Molecular Therapies Research
The Molecular Genetic Therapies Research is led by Professor Steve Wilton and Dr May Aung-Htut and their laboratory is located at the Centre for Molecular Medicine and Therapeutics (CMMIT) at Murdoch University (a joint venture with the Perron Institute).
Their lab has a long history of cutting-edge research on novel genetic therapies for neuromuscular disorders, particularly Duchenne muscular dystrophy. In September 2016, the USA Food and Drug Administration (FDA) gave accelerated approval to a new treatment for Duchenne created by Professor Steve Wilton, Professor Sue Fletcher and their team. Eteplirsen (Exondys 51) is the first dystrophin restoring drug of its type ever approved by the FDA. In December 2019, the FDA granted accelerated approval for golodirsen (Vyondys 53), targeting another subset of Duchenne. In February 2021, the third FDA accelerated approval was granted for casimersen (Amondys 45). The three drugs developed by Professors Wilton and Fletcher and their team, can treat almost thirty per cent of patients diagnosed with Duchenne.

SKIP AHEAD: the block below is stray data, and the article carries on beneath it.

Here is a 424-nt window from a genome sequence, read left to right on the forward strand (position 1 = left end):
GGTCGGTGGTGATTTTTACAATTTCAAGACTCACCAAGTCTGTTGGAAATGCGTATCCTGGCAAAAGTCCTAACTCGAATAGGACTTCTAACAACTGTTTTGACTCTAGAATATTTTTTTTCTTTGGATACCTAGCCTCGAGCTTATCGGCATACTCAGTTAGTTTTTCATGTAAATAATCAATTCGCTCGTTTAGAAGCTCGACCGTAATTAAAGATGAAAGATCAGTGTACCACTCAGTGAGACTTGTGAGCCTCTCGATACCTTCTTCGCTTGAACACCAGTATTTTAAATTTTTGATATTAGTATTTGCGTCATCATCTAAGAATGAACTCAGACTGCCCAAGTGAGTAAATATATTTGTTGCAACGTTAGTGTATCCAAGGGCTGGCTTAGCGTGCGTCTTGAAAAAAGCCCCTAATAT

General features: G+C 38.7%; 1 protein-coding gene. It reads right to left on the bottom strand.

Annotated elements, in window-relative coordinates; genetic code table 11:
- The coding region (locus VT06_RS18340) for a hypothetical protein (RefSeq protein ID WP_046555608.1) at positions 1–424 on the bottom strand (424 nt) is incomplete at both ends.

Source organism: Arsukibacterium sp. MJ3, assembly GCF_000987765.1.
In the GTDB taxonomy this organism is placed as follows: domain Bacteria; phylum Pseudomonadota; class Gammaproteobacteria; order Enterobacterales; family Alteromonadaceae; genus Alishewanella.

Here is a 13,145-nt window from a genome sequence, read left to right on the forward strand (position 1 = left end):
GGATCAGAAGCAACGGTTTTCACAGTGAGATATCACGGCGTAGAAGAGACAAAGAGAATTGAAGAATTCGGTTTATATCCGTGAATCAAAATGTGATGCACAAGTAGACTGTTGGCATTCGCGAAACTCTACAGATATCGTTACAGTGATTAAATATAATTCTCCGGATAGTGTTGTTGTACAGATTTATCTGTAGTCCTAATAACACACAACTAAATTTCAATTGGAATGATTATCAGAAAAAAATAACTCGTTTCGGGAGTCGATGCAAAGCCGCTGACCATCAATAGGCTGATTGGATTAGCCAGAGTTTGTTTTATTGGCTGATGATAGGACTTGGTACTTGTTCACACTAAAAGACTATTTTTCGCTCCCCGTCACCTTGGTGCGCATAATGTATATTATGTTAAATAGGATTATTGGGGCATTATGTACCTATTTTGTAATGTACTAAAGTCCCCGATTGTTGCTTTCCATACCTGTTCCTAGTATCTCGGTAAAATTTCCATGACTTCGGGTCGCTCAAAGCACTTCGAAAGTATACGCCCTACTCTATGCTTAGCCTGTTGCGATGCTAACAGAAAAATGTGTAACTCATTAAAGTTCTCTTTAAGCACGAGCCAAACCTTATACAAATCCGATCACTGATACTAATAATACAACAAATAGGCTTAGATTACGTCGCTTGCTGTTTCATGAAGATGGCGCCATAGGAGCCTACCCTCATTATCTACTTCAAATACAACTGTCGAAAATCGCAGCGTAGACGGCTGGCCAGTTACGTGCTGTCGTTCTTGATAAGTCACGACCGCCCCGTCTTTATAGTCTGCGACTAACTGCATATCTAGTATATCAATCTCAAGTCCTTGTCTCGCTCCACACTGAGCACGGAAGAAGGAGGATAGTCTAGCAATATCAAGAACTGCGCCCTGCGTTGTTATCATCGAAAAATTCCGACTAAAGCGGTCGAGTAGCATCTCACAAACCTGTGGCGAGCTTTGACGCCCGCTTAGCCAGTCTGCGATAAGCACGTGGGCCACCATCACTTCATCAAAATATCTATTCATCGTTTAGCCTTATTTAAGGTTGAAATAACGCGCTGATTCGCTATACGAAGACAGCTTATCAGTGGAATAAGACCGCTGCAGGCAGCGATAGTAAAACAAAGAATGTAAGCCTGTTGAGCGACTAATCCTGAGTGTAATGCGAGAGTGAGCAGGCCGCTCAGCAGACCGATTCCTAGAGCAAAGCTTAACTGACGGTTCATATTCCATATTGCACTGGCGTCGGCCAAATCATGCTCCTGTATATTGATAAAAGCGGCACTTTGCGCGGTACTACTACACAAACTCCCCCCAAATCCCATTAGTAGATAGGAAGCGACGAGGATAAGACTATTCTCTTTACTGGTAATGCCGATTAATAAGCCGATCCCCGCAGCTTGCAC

The main focus of the Molecular Therapies Research group is the use of small genetic ‘patches’ called antisense oligonucleotides (AOs) to mask part of a genetic message associated with a particular inherited disease. In the case of Duchenne muscular dystrophy (DMD), the defective genetic message is associated with the gene for the protein dystrophin, which plays a pivotal role in maintaining muscle structure and integrity.
- Molecular genetics
- Antisense oligonucleotide technologies
- Genetic therapies
- Exon skipping
- Splice switching
- Muscle repair and regeneration
- Inherited neuromuscular diseases
- Duchenne muscular dystrophy
- Spinal muscular atrophy